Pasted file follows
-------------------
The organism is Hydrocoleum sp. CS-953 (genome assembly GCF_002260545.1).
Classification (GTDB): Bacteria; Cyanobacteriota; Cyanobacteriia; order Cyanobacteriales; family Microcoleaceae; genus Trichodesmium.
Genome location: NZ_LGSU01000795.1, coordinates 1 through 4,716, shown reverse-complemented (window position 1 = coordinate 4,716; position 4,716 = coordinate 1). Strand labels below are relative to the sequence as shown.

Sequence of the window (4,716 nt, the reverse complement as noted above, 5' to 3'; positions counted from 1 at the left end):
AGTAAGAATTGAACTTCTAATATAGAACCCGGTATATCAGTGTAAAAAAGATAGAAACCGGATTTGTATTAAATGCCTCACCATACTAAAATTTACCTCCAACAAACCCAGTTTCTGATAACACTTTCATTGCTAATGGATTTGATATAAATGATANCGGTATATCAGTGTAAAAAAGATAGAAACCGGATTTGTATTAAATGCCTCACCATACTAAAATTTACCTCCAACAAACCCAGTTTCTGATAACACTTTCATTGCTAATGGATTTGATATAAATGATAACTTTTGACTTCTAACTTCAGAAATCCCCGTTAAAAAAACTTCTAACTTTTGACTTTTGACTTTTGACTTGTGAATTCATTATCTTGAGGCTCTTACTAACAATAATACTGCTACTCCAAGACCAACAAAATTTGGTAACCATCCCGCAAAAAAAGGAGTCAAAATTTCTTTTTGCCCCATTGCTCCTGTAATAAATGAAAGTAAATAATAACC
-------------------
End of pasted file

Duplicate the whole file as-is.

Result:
The organism is Hydrocoleum sp. CS-953 (genome assembly GCF_002260545.1).
Classification (GTDB): Bacteria; Cyanobacteriota; Cyanobacteriia; order Cyanobacteriales; family Microcoleaceae; genus Trichodesmium.
Genome location: NZ_LGSU01000795.1, coordinates 1 through 4,716, shown reverse-complemented (window position 1 = coordinate 4,716; position 4,716 = coordinate 1). Strand labels below are relative to the sequence as shown.

Sequence of the window (4,716 nt, the reverse complement as noted above, 5' to 3'; positions counted from 1 at the left end):
AGTAAGAATTGAACTTCTAATATAGAACCCGGTATATCAGTGTAAAAAAGATAGAAACCGGATTTGTATTAAATGCCTCACCATACTAAAATTTACCTCCAACAAACCCAGTTTCTGATAACACTTTCATTGCTAATGGATTTGATATAAATGATANCGGTATATCAGTGTAAAAAAGATAGAAACCGGATTTGTATTAAATGCCTCACCATACTAAAATTTACCTCCAACAAACCCAGTTTCTGATAACACTTTCATTGCTAATGGATTTGATATAAATGATAACTTTTGACTTCTAACTTCAGAAATCCCCGTTAAAAAAACTTCTAACTTTTGACTTTTGACTTTTGACTTGTGAATTCATTATCTTGAGGCTCTTACTAACAATAATACTGCTACTCCAAGACCAACAAAATTTGGTAACCATCCCGCAAAAAAAGGAGTCAAAATTTCTTTTTGCCCCATTGCTCCTGTAATAAATGAAAGTAAATAATAACC